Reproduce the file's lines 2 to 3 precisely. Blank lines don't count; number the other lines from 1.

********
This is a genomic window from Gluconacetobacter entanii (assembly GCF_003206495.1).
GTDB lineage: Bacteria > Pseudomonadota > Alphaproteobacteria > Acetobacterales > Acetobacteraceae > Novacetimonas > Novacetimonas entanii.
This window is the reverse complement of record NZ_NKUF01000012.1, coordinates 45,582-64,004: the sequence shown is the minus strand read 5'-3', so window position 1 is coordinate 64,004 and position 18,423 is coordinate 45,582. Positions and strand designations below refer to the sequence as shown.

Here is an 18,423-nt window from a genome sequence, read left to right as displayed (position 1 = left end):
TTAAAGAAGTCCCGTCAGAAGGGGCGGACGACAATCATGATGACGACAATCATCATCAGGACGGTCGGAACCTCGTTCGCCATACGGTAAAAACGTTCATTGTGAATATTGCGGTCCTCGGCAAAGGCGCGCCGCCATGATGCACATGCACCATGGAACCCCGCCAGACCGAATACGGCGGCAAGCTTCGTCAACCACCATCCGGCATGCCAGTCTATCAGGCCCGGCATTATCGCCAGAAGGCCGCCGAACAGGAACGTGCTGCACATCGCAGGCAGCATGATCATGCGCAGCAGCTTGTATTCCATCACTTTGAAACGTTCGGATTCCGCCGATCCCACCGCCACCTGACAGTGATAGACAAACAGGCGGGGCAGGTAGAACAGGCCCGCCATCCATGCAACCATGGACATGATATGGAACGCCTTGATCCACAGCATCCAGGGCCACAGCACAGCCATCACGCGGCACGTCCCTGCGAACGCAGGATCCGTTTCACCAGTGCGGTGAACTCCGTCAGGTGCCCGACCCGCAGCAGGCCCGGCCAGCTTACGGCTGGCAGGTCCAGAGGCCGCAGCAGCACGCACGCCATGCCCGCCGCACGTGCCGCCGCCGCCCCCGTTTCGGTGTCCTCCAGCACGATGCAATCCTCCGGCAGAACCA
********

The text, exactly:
GTDB lineage: Bacteria > Pseudomonadota > Alphaproteobacteria > Acetobacterales > Acetobacteraceae > Novacetimonas > Novacetimonas entanii.
This window is the reverse complement of record NZ_NKUF01000012.1, coordinates 45,582-64,004: the sequence shown is the minus strand read 5'-3', so window position 1 is coordinate 64,004 and position 18,423 is coordinate 45,582. Positions and strand designations below refer to the sequence as shown.